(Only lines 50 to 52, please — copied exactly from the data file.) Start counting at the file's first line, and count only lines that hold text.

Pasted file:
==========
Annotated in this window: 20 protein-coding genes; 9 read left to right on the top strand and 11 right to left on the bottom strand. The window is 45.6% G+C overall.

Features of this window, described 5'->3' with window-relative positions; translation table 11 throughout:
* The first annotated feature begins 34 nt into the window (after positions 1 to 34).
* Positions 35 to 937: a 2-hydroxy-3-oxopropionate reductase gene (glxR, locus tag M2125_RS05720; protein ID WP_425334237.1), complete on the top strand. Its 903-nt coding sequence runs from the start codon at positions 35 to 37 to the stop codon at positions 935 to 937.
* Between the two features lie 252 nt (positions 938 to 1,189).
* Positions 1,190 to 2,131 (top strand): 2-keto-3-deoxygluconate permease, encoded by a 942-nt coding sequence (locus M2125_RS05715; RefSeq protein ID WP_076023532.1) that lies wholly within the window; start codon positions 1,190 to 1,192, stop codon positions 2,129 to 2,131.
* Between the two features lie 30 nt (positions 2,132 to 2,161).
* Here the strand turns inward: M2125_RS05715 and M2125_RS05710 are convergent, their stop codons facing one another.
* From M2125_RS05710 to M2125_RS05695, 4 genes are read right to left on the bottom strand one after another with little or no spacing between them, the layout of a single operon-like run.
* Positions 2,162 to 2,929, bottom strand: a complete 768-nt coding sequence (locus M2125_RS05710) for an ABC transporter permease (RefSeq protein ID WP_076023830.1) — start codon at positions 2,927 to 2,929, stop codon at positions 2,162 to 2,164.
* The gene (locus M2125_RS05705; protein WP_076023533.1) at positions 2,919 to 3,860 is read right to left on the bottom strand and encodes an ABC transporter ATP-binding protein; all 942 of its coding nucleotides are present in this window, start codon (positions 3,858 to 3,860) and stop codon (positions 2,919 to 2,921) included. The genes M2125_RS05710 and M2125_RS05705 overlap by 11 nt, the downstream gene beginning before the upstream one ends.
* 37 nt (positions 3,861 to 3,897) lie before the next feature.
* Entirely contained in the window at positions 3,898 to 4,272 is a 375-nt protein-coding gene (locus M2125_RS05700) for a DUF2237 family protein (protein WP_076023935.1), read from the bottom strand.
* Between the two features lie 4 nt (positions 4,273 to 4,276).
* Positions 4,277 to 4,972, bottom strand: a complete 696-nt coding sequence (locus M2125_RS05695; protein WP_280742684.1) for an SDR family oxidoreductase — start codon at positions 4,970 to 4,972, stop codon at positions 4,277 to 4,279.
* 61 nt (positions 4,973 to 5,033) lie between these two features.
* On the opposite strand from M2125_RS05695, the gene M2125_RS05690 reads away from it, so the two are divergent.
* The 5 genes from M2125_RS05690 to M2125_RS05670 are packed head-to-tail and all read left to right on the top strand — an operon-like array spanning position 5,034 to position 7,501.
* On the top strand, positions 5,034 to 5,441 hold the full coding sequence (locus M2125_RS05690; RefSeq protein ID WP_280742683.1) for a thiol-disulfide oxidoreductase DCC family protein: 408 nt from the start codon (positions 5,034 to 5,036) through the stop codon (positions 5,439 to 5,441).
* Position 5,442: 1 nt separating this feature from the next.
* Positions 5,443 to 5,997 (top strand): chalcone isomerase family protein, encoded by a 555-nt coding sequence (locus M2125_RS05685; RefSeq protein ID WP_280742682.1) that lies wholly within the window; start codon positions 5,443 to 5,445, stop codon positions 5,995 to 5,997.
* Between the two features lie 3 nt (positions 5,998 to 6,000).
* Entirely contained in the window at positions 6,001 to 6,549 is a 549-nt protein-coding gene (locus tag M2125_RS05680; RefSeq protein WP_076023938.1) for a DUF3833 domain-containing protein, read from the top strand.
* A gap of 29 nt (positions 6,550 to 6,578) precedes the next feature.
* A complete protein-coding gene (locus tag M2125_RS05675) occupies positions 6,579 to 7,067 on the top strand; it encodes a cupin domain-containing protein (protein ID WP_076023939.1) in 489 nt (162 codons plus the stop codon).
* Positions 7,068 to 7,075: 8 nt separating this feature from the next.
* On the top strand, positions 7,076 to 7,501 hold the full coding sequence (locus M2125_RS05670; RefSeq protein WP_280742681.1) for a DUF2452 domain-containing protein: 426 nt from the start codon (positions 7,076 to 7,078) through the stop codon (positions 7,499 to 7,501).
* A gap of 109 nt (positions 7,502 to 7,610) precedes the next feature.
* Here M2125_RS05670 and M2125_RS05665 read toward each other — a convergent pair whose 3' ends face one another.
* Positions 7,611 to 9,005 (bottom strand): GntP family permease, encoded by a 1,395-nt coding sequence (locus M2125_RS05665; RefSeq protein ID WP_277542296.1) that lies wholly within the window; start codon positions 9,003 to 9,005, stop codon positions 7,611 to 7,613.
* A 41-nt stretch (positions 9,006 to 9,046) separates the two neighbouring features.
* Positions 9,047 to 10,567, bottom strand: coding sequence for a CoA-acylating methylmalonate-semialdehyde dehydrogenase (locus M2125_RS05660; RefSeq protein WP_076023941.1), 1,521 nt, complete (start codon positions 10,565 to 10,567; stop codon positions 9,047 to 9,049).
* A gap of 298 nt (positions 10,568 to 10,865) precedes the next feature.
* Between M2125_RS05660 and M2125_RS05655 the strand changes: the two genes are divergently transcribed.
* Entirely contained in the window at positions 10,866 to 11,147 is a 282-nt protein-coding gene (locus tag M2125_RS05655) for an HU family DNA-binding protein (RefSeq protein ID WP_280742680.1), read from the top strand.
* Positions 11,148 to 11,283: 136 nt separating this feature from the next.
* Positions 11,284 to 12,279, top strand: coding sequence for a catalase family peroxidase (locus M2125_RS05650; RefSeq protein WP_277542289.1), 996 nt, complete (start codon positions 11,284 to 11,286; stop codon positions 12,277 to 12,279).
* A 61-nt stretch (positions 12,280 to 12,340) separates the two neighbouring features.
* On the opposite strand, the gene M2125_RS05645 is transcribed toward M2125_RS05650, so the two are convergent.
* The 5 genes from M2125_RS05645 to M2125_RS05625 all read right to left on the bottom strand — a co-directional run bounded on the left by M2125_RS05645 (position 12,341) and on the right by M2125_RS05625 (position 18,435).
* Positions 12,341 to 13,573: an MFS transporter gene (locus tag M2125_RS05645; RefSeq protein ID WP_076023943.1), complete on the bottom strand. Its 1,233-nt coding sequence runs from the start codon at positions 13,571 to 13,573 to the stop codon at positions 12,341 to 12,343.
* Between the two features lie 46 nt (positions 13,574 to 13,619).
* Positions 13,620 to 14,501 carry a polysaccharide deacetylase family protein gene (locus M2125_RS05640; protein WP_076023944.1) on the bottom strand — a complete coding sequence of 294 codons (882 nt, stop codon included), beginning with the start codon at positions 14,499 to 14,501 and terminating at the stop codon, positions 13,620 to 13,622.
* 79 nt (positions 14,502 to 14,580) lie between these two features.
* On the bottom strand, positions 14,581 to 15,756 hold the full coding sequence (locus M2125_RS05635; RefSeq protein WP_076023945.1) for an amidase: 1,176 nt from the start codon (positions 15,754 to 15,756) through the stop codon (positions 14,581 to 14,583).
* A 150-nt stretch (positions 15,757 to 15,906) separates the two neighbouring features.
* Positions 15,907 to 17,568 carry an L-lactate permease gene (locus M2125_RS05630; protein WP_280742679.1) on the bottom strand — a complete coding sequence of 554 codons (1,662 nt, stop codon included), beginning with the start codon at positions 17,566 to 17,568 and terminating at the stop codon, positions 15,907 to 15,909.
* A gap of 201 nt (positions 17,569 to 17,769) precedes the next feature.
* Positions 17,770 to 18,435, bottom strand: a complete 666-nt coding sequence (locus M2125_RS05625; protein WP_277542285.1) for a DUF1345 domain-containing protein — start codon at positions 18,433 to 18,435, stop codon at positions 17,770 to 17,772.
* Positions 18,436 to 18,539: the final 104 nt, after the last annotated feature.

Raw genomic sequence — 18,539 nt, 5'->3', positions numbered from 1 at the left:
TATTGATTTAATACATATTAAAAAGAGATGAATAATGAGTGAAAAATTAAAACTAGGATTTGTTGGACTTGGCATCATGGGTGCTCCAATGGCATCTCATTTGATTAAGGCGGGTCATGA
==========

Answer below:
* Positions 18,436 to 18,539: the final 104 nt, after the last annotated feature.

Raw genomic sequence — 18,539 nt, 5'->3', positions numbered from 1 at the left:
TATTGATTTAATACATATTAAAAAGAGATGAATAATGAGTGAAAAATTAAAACTAGGATTTGTTGGACTTGGCATCATGGGTGCTCCAATGGCATCTCATTTGATTAAGGCGGGTCATGA